The San Jose Sharks may have opened rookie camp on Thursday, but the real fun began on Saturday when the majority of the participants partake in the Rookie Showcase against prospects from the Colorado Avalanche and Anaheim Ducks organizations.
The club released two rosters for the camp, a Rookie Showcase roster, and a U50 roster. The tournament roster consists of 16 forwards, 10 defensemen, and two goaltenders; mostly junior players from across North America, featuring some professional European talent.
The U50’s are professional players with less than 50 NHL games to their name. While there are just 11 skaters and two goaltenders on that list, the majority of them have NHL and AHL experience, whereas the competing rookies skated in various junior leagues across the world.
Dynamic winger Nikolay Goldobin is one of the names on that list. The 2014 first-round pick has played in 78 professional games too many, so he will only take part in the “U50” camp. It may be unfortunate for the fan,s but Goldobin has already paid his dues and will compete for an NHL spot in just over a week’s time when NHL training camp officially opens up.
You will notice there are no NCAA players here aside from those who have recently turned pro, as the rules are quite restrictive regarding current player eligibility. Basically; class is in session!
— San Jose Sharks (@SanJoseSharks) September 13, 2016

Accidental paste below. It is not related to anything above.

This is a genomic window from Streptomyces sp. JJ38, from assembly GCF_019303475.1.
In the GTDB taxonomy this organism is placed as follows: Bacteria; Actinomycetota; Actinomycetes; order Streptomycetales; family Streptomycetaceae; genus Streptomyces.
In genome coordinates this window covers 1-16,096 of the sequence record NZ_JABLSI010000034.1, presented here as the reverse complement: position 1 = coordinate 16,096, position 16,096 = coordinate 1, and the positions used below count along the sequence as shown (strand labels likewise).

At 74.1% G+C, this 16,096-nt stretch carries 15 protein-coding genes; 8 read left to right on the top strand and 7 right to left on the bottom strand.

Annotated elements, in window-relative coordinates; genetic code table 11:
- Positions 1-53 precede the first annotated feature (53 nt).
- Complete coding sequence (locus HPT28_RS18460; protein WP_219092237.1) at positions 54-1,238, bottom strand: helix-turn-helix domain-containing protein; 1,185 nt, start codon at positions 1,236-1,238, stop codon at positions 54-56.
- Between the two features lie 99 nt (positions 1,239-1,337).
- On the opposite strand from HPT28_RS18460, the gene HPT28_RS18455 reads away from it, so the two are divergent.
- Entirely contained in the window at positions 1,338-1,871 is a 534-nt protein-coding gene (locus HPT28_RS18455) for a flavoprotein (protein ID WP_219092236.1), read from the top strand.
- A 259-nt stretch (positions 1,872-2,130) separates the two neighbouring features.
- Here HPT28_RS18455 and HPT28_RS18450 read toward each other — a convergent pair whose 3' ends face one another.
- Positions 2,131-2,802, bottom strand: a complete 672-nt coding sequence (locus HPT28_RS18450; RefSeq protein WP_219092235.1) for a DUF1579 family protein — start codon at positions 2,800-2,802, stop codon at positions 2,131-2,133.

Timo Meier is the top prospect in a Sharks uniform. The name you hear seemingly over and over during a broadcast. He’s the type of player who is as tough as he is skilled. He’s unique, in the sense that he has the attributes to be the shooter, setup man, or net presence (often is) in offensive situations. As well as being as adept at making plays with his shoulders as he is his hands, Meier is a leader and it hasn’t taken long for others to notice.
Tyler Morely takes a run at Chartier and Timo Meier immediately comes to the aid of his center, drops the gloves and then Morely. #SJSharks
— Zachary DeVine (@zakkthebear) September 19, 2016
Kevin Labanc is a serious scoring threat. 234 points over his final two OHL seasons; 164 of those being apples, is no joke. It’s not as if he was playing alongside a hyped-up first overall pick or playing on the top over-age line in the league. He may have been a sixth-round pick, but be sure that management has high expectations for this junior scoring star.
Marcus Sorensen (24) is much older than most players at this camp, but his lack of experience of North American soil maintains his eligibility. Though he isn’t accustomed to NHL ice, Sorensen is an accomplished player in what is arguably the fourth best league in the world (SHL) and has been among Djurgardens top scorers for the past couple of seasons. He has quick hands and feet, and the compete level to match. A second or third line NHL job could be in his near future.
A relentless motor and fine skill level make Rourke Chartier a coaches dream. He’s slick with the puck and doesn’t shy away from high-traffic areas. If he was 6 foot 4 instead of 5 foot 11, he would’ve been a top 60 pick in the 2014 NHL Draft. Chartier has legitimate NHL potential, and this tournament was a great learning experience for the 20-year-old Saskatoon, SK native. The club recognizes his potential and will continue to watch him closely as camp plays out locally.
The team will return to their San Jose training complex for three more days following the conclusion of the tournament for on and off-ice training sessions, including an inter-squad scrimmage on Sept. 21 to cap things off.
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